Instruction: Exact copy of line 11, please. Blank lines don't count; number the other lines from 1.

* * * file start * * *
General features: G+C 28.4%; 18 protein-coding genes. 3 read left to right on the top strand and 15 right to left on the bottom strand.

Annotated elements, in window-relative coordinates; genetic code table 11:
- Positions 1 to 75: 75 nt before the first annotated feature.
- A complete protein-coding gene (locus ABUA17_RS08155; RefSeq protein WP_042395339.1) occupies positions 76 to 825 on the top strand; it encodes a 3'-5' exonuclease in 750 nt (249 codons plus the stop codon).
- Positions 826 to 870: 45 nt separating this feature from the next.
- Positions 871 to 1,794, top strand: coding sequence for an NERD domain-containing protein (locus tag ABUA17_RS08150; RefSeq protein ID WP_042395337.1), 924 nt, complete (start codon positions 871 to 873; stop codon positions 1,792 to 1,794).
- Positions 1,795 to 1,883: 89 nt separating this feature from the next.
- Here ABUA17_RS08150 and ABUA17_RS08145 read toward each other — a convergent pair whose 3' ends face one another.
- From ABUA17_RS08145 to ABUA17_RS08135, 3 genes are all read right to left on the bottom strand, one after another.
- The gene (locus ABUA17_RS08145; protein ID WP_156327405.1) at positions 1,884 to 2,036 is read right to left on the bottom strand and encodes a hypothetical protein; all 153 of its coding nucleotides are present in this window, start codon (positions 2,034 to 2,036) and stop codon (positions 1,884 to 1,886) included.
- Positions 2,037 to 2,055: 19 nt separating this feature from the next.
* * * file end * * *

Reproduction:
- Positions 2,037 to 2,055: 19 nt separating this feature from the next.